Haines v. McLaughlin
135 U.S. 584 (1890)

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U.S. Supreme Court

Haines v. McLaughlin, 135 U.S. 584 (1890)

Haines v. McLaughlin

No. 315

Argued May 1, 1890

Decided May 19, 1890

135 U.S. 584




The invention covered by the claim in letters patent No. 107,611, granted to James W. Haines on the 20th September, 1870, for an improvement in chutes for delivering timber, covers chutes, whether constructed with lapped joints or abutted joints, and was anticipated by several constructions for similar purposes described in the opinion, and the letters patent therefor are void.

A claim in letters patent cannot be enlarged by construction beyond a fair interpretation of its terms.

Several alleged errors of the court in its rulings and instructions examined and found to contain no error.

This was an action at law brought to recover damages for an alleged infringement of letters patent No. 107,611, bearing date September 20, 1870, and granted to James W. Haines, for an "improvement in chutes for delivering timber." The specification, claim, and drawings are as follows:

"Be it known that I, James W. Haines, of Genoa, in the County of Douglas and State of Nevada, have invented a new and improved chute for delivering timber from high mountains, and I do hereby declare that the following is a full, clear, and exact description thereof which will enable others skilled in the art to make and use the same, reference being had to the accompanying drawing forming part of this specification."

"Figure 1 represents a side view of my improved chute."

"Figure 2 is an end view of the same."

"Similar letters of reference indicate corresponding parts."

"This invention has for its object to furnish to the public an improved chute for facilitating the transportation of timber of all kinds from the tops or sides of mountains or other elevations, and consists in constructing a chute so as to present

Page 135 U. S. 585

a V form in cross-section, the same being arranged on an incline corresponding more or less to the surface of the ground over which it passes, and brought in connection with a spring or other water supply, to receive the water therefrom,"


and thus form a smooth canal throughout its entire length. Heretofore, chutes for this purpose have been constructed with flat, or nearly flat, bottoms, which, while sufficiently objectionable as requiring a greater quantity of water to insure equal rapidity in the transit of the timber, are far more so for another reason, viz., the log or piece of timber, more especially at points where the inclination of the chute is slight, is liable to be checked in its descent by friction

Page 135 U. S. 586

against the bottom and one side of the chute, and when thus situated, others may pass it, thus leaving it to be again set in motion by manual assistance, or other logs' striking it. The whole may become wedged together so as to form a total obstruction to the passage of succeeding logs, destroy the chute at that point or cause other serious injury, inconvenience, and, in any event, pecuniary loss.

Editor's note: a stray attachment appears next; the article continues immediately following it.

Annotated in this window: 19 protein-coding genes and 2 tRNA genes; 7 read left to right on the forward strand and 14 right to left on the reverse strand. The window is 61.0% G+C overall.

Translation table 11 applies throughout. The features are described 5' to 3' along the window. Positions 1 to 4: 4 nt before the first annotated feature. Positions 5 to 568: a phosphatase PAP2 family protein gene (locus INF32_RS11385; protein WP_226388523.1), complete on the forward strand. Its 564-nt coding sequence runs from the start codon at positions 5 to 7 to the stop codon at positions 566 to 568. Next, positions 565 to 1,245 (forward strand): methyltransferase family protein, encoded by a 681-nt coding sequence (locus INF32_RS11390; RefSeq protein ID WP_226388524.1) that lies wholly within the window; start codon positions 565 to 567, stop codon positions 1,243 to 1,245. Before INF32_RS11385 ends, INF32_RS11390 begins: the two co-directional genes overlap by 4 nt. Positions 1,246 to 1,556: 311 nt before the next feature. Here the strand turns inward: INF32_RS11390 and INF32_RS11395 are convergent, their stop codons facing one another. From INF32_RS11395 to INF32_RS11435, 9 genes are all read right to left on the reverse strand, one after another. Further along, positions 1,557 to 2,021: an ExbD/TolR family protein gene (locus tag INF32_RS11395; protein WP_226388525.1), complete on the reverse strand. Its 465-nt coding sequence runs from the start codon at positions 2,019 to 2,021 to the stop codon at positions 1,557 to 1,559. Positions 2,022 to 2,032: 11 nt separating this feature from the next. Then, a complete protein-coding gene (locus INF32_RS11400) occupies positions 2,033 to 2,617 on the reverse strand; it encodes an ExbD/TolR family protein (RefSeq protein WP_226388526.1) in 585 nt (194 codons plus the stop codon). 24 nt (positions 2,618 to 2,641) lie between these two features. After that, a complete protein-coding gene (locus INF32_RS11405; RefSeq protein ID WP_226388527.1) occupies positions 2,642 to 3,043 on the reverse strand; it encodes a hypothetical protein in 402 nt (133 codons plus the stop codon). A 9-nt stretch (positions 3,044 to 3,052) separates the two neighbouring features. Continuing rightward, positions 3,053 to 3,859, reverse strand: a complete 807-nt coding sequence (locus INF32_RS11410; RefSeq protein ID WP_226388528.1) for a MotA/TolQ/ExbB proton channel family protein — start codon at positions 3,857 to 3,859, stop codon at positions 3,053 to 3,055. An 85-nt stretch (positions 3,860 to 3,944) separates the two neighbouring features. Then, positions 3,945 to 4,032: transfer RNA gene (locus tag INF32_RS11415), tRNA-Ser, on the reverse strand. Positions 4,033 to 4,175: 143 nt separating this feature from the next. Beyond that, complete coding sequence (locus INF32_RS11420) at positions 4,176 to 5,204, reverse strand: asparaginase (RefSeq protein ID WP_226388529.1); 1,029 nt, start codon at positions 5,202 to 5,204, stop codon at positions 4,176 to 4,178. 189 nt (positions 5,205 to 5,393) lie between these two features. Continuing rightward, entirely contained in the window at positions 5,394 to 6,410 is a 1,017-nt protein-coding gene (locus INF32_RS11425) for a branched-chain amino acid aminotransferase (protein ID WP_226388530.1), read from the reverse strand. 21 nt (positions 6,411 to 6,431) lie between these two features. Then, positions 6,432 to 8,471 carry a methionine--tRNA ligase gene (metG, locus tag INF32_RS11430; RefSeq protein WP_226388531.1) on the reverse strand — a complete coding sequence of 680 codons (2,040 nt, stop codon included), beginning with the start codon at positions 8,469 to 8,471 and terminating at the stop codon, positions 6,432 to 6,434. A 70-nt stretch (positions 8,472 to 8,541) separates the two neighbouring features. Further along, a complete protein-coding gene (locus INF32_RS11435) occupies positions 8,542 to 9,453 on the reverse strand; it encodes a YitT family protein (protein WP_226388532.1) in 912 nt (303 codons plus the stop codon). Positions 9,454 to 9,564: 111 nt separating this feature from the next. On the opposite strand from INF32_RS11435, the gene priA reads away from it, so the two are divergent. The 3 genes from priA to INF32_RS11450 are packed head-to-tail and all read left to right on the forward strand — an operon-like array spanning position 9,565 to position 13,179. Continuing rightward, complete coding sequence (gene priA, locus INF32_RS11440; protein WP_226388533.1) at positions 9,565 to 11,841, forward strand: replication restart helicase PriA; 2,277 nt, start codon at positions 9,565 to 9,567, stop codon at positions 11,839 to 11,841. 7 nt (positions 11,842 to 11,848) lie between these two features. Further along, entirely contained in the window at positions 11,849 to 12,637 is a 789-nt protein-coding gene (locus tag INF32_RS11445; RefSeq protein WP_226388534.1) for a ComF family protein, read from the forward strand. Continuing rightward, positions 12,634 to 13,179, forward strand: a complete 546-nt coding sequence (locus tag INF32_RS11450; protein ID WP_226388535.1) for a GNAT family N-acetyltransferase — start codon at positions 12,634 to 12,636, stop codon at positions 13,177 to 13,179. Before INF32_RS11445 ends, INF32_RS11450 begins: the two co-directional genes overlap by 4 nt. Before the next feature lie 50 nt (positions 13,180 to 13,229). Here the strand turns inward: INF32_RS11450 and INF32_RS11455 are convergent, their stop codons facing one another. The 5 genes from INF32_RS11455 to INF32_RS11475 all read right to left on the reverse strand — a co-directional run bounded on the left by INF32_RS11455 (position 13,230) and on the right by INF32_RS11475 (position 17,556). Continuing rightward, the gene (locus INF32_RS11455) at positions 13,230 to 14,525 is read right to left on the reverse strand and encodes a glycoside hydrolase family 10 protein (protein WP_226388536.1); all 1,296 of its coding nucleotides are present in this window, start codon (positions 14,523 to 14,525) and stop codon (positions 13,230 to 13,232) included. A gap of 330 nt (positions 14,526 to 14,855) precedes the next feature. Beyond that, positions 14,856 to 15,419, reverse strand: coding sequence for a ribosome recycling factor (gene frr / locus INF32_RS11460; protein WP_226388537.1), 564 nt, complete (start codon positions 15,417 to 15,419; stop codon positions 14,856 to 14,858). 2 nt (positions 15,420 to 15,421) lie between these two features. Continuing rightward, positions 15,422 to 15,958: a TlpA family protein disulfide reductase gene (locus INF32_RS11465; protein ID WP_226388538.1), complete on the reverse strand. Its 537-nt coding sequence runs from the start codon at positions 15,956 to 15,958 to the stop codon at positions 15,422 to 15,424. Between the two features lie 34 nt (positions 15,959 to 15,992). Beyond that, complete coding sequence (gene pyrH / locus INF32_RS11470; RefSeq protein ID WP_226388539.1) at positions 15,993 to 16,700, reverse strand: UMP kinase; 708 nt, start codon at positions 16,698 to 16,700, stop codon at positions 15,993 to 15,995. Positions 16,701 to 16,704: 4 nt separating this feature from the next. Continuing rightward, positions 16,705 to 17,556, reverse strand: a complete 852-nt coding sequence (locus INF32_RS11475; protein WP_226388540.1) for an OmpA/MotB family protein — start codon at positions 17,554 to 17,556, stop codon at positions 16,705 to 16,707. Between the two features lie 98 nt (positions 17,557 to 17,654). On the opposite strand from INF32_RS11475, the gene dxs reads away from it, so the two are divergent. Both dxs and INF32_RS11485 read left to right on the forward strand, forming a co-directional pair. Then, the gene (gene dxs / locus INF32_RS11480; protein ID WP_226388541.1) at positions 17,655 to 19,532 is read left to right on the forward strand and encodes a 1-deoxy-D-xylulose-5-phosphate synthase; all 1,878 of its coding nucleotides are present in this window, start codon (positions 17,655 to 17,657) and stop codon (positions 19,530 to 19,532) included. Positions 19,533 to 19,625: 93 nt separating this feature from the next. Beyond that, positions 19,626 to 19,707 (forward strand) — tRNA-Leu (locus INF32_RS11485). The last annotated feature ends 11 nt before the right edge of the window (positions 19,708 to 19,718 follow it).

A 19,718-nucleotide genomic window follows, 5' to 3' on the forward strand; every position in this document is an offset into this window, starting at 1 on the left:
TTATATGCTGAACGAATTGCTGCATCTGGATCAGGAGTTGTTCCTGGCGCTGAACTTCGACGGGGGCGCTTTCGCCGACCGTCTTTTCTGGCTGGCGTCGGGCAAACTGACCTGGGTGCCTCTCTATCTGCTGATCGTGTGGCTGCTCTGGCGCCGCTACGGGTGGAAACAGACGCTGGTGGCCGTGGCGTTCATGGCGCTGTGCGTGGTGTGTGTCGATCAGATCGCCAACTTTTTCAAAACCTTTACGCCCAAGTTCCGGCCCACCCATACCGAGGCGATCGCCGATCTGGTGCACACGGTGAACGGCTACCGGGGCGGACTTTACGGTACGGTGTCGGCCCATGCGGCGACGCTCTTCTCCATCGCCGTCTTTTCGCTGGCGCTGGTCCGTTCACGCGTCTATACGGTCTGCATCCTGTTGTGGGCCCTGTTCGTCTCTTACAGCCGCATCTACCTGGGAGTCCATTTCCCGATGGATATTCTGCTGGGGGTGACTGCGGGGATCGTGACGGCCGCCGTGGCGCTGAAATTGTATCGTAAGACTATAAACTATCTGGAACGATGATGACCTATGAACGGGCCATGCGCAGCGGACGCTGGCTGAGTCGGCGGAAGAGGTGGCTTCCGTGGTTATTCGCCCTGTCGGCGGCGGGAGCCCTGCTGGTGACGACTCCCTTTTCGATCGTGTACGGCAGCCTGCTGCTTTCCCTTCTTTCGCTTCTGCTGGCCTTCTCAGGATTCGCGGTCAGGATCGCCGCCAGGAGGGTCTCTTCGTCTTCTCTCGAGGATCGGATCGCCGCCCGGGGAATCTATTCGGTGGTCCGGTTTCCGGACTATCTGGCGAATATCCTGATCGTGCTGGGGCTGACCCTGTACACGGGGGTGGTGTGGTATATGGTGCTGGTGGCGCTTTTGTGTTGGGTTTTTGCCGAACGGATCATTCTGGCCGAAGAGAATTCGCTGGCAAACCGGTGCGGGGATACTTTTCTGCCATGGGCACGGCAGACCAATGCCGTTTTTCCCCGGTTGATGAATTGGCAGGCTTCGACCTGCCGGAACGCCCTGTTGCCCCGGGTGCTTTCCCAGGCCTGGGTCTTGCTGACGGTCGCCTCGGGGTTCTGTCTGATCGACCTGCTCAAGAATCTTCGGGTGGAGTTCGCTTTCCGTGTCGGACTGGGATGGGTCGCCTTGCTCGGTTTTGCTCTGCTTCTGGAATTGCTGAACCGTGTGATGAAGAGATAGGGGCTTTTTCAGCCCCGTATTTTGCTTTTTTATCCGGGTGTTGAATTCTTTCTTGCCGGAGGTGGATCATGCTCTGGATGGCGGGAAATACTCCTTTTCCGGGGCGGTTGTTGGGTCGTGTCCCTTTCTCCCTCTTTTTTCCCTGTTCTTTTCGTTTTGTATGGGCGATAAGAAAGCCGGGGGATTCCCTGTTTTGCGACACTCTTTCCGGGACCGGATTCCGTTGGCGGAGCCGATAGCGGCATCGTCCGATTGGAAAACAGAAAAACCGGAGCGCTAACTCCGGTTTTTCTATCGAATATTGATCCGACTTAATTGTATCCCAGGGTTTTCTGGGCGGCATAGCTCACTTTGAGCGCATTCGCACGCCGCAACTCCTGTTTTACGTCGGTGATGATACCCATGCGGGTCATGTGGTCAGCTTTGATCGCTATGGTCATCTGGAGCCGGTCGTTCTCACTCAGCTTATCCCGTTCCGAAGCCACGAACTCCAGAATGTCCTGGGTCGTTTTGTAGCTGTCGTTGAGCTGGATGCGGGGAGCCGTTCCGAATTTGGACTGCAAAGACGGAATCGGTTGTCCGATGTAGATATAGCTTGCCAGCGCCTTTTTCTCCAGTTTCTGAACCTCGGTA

"A, in the drawing, represents a wooden trough made of two boards, a and b, which are joined at an angle of about ninety degrees."

"This trough is supported by trestles or frames, B B, of suitable construction, and is built up on the side of a mountain, its upper end being connected with a brook, lake, stream, or spring, to receive a supply of running water, which may, if desired, be regulated by means of a suitable gate."

"The timber or wood to be transported downwardly is thrown into the trough, and carried down by the water in the same. A very rapid and convenient means of conveying wood is thus provided."

"Having thus described my invention, I claim as new, and desire to secure by letters patent --"

"the chute, A, of V form in cross-section, arranged on an incline in whole or in part, and adapted to receive a flow of water for the conveyance of timber, as set forth."

The defendants denied each and every allegation of the complaint separately and specifically, and set up other defenses. A jury trial was had which occupied several days and resulted in a verdict in favor of the defendants, upon which judgment was entered. A bill of exceptions was taken, and a writ of error sued out from this Court.

The plaintiff's evidence tended to show that in the fall of 1867 and the winter and spring of 1868, he cut a large amount of wood into lengths of four feet each on the eastern slope of the Sierra Nevada, with the design of floating it out of the mountains. These logs were rolled down the sides of the canon upon which the trees had grown, and plaintiff built a square or rectangular flume, having bottom boards two feet wide and side boards eighteen inches wide. When he turned

Page 135 U. S. 587

the water into the flume and commenced putting in his wood, he found that the wood would run faster than the water, and that the lighter sticks would run faster than the heavier ones, jamming and choking up the flume. He then spread the upper edges of the side boards of the flume as far out as he could without breaking the nails at the bottom of the boards, and found that that afforded some relief. Then he took inch boards, twelve inches wide, nailed them together at an angle of 90

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